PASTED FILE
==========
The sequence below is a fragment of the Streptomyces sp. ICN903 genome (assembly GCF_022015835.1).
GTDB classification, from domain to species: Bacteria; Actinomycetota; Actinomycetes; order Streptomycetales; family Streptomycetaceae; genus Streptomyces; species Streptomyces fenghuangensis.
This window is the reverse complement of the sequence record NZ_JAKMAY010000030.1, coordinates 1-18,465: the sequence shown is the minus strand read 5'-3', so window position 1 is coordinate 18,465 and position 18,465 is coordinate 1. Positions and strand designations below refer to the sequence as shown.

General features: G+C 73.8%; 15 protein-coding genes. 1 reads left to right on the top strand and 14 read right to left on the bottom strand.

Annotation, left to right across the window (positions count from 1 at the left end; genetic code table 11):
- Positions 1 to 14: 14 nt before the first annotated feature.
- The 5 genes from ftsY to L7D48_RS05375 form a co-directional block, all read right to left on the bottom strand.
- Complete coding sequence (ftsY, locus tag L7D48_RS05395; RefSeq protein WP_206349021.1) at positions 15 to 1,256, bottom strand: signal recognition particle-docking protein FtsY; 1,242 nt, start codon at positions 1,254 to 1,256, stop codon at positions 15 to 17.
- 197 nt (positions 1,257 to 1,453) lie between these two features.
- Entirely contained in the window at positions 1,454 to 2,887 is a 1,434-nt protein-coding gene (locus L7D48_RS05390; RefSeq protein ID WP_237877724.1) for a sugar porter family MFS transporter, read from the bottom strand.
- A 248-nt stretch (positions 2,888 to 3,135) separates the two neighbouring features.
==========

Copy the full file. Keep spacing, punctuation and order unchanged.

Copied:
The sequence below is a fragment of the Streptomyces sp. ICN903 genome (assembly GCF_022015835.1).
GTDB classification, from domain to species: Bacteria; Actinomycetota; Actinomycetes; order Streptomycetales; family Streptomycetaceae; genus Streptomyces; species Streptomyces fenghuangensis.
This window is the reverse complement of the sequence record NZ_JAKMAY010000030.1, coordinates 1-18,465: the sequence shown is the minus strand read 5'-3', so window position 1 is coordinate 18,465 and position 18,465 is coordinate 1. Positions and strand designations below refer to the sequence as shown.

General features: G+C 73.8%; 15 protein-coding genes. 1 reads left to right on the top strand and 14 read right to left on the bottom strand.

Annotation, left to right across the window (positions count from 1 at the left end; genetic code table 11):
- Positions 1 to 14: 14 nt before the first annotated feature.
- The 5 genes from ftsY to L7D48_RS05375 form a co-directional block, all read right to left on the bottom strand.
- Complete coding sequence (ftsY, locus tag L7D48_RS05395; RefSeq protein WP_206349021.1) at positions 15 to 1,256, bottom strand: signal recognition particle-docking protein FtsY; 1,242 nt, start codon at positions 1,254 to 1,256, stop codon at positions 15 to 17.
- 197 nt (positions 1,257 to 1,453) lie between these two features.
- Entirely contained in the window at positions 1,454 to 2,887 is a 1,434-nt protein-coding gene (locus L7D48_RS05390; RefSeq protein ID WP_237877724.1) for a sugar porter family MFS transporter, read from the bottom strand.
- A 248-nt stretch (positions 2,888 to 3,135) separates the two neighbouring features.